The body needs phosphorus to process glucose as energy. Malnourished dogs often lack this mineral. And when they ingest a lot of food, the body will source phosphorus from the already low supply. This will lead to diarrhea, anemia, seizures, coma, and even death.
How To Fatten Up A Malnourished Dog? 6 ways
Helping a dog fatten up is easy with the right knowledge. The following tips should help you out:
1. Small but frequent meals
As I mentioned earlier, it’s important to avoid large meals when feeding a malnourished dog. The key here is serving small meals but in multiple servings throughout the day. Also, you should get a dog food product with high fat but low carb content. The food should also be balanced with essential minerals like phosphorus, potassium, and magnesium.
To give you an idea, the following are the needed calories of a dog per day based on its weight:
Dog’s weight and calories needed per day
11 lbs. 456 calories
22 lbs. 725 calories
44 lbs. 1,151 calories
66 lbs. 1508 calories
88 lbs. 1,827 calories
I also recommend bringing the dog to the vet to get proper advice. Each dog is unique and so are its nutritional needs. Your malnourished pooch might need a special diet based on its overall health.
2. Slowly increase calorie intake
Once your dog increases its weight, you can also increase its calorie intake. You should do this slowly to prevent complications.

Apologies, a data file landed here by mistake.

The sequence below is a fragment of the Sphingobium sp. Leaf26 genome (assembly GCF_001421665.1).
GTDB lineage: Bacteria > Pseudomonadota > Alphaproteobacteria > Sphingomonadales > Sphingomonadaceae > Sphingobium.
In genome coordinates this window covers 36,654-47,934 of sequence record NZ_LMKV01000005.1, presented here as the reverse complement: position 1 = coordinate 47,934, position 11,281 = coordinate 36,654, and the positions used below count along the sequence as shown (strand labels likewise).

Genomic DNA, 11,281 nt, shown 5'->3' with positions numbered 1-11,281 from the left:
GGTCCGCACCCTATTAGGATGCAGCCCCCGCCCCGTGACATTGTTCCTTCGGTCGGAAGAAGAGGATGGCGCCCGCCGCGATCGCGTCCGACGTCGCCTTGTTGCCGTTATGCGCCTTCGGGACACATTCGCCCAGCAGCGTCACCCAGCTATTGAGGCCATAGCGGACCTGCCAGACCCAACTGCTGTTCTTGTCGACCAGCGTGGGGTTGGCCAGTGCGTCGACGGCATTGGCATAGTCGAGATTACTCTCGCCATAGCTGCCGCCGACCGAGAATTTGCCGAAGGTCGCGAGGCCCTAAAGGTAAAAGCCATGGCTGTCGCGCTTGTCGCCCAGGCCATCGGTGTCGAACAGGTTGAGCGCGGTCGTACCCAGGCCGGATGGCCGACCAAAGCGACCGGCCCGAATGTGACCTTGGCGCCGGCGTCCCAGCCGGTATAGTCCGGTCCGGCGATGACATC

Take note that the dog’s food should remain complete and balanced. If your dog is on a special diet, it’s important to consult the vet regularly. This way, you know if your pooch can be transitioned to normal dog food or if a new special diet is needed.
3. Provide healthy snacks and treats
Aside from full meals, you can also give healthy snacks to a malnourished dog. This will help augment the pooch’s hunger in between meals. Also, you can utilize it to supply the dog with more vitamins and minerals.
Make sure that you factor in the calorie content of the treats to the daily consumption of your pet. Again, you wouldn’t want to feed the doggo too much.
4. Consider weight gain supplements
In some cases, the vet may prescribe a weight gain supplement to the dog. Remember that this is just an aid and not the solution to a canine’s malnourishment. You still need to focus on the dog’s diet.
Most of the time, this will be a broad-spectrum vitamin supplement to cover the nutrients the dog doesn’t get from food. This will also supply phosphorus to the canine to aid the production of energy. It will also include omega fatty acids as well as dietary nucleotides that help in various metabolic activities of the canine’s body.
5. Exercise is still necessary
While this may sound counterproductive, ample exercise is necessary so the doggo will form lean muscles. Just because you want to fatten a dog doesn’t mean there’s no need to burn calories through exercise.